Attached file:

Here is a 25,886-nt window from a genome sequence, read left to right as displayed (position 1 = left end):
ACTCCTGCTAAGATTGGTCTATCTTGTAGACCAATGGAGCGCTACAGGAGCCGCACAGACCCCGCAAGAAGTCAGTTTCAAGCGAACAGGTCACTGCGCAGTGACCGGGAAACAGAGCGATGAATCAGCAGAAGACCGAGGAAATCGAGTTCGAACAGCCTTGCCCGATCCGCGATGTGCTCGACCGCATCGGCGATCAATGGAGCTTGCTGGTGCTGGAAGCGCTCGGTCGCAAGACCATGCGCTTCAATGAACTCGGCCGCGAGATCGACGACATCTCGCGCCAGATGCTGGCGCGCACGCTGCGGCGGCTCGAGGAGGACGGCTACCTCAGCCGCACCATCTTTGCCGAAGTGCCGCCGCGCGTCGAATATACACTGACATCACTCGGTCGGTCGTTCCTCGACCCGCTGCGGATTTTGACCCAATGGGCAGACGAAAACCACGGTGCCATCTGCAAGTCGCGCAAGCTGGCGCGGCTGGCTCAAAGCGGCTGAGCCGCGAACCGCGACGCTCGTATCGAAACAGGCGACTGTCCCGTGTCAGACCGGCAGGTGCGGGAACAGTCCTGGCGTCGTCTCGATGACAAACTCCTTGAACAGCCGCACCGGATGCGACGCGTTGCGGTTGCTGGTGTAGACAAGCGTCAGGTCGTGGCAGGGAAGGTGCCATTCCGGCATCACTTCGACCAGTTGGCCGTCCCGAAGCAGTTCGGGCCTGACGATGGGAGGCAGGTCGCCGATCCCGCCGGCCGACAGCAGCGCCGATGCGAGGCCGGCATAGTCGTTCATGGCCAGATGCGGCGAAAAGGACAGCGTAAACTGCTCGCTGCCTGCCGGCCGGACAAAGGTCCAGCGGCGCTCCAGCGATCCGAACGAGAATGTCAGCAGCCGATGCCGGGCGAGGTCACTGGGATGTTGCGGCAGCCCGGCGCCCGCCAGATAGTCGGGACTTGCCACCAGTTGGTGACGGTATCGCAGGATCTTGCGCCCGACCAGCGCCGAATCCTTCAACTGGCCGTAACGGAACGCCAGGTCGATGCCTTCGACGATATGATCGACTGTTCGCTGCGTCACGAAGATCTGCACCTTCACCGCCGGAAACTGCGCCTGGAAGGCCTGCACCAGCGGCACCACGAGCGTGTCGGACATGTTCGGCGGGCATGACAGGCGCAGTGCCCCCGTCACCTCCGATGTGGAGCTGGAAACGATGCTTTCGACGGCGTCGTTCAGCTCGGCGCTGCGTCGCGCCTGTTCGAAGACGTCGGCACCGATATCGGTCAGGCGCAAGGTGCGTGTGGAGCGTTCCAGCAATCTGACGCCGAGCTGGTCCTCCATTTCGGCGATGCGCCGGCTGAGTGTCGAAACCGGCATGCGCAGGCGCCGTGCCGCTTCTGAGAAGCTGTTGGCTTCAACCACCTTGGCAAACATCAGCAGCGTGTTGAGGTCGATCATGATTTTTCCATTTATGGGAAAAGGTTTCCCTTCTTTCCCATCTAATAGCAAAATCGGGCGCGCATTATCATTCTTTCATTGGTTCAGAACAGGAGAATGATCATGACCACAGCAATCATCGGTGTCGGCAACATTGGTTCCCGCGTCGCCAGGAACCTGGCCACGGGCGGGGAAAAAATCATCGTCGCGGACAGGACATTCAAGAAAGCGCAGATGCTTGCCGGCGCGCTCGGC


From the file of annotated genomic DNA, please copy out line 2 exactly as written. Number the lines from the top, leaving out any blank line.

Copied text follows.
ACTCCTGCTAAGATTGGTCTATCTTGTAGACCAATGGAGCGCTACAGGAGCCGCACAGACCCCGCAAGAAGTCAGTTTCAAGCGAACAGGTCACTGCGCAGTGACCGGGAAACAGAGCGATGAATCAGCAGAAGACCGAGGAAATCGAGTTCGAACAGCCTTGCCCGATCCGCGATGTGCTCGACCGCATCGGCGATCAATGGAGCTTGCTGGTGCTGGAAGCGCTCGGTCGCAAGACCATGCGCTTCAATGAACTCGGCCGCGAGATCGACGACATCTCGCGCCAGATGCTGGCGCGCACGCTGCGGCGGCTCGAGGAGGACGGCTACCTCAGCCGCACCATCTTTGCCGAAGTGCCGCCGCGCGTCGAATATACACTGACATCACTCGGTCGGTCGTTCCTCGACCCGCTGCGGATTTTGACCCAATGGGCAGACGAAAACCACGGTGCCATCTGCAAGTCGCGCAAGCTGGCGCGGCTGGCTCAAAGCGGCTGAGCCGCGAACCGCGACGCTCGTATCGAAACAGGCGACTGTCCCGTGTCAGACCGGCAGGTGCGGGAACAGTCCTGGCGTCGTCTCGATGACAAACTCCTTGAACAGCCGCACCGGATGCGACGCGTTGCGGTTGCTGGTGTAGACAAGCGTCAGGTCGTGGCAGGGAAGGTGCCATTCCGGCATCACTTCGACCAGTTGGCCGTCCCGAAGCAGTTCGGGCCTGACGATGGGAGGCAGGTCGCCGATCCCGCCGGCCGACAGCAGCGCCGATGCGAGGCCGGCATAGTCGTTCATGGCCAGATGCGGCGAAAAGGACAGCGTAAACTGCTCGCTGCCTGCCGGCCGGACAAAGGTCCAGCGGCGCTCCAGCGATCCGAACGAGAATGTCAGCAGCCGATGCCGGGCGAGGTCACTGGGATGTTGCGGCAGCCCGGCGCCCGCCAGATAGTCGGGACTTGCCACCAGTTGGTGACGGTATCGCAGGATCTTGCGCCCGACCAGCGCCGAATCCTTCAACTGGCCGTAACGGAACGCCAGGTCGATGCCTTCGACGATATGATCGACTGTTCGCTGCGTCACGAAGATCTGCACCTTCACCGCCGGAAACTGCGCCTGGAAGGCCTGCACCAGCGGCACCACGAGCGTGTCGGACATGTTCGGCGGGCATGACAGGCGCAGTGCCCCCGTCACCTCCGATGTGGAGCTGGAAACGATGCTTTCGACGGCGTCGTTCAGCTCGGCGCTGCGTCGCGCCTGTTCGAAGACGTCGGCACCGATATCGGTCAGGCGCAAGGTGCGTGTGGAGCGTTCCAGCAATCTGACGCCGAGCTGGTCCTCCATTTCGGCGATGCGCCGGCTGAGTGTCGAAACCGGCATGCGCAGGCGCCGTGCCGCTTCTGAGAAGCTGTTGGCTTCAACCACCTTGGCAAACATCAGCAGCGTGTTGAGGTCGATCATGATTTTTCCATTTATGGGAAAAGGTTTCCCTTCTTTCCCATCTAATAGCAAAATCGGGCGCGCATTATCATTCTTTCATTGGTTCAGAACAGGAGAATGATCATGACCACAGCAATCATCGGTGTCGGCAACATTGGTTCCCGCGTCGCCAGGAACCTGGCCACGGGCGGGGAAAAAATCATCGTCGCGGACAGGACATTCAAGAAAGCGCAGATGCTTGCCGGCGCGCTCGGC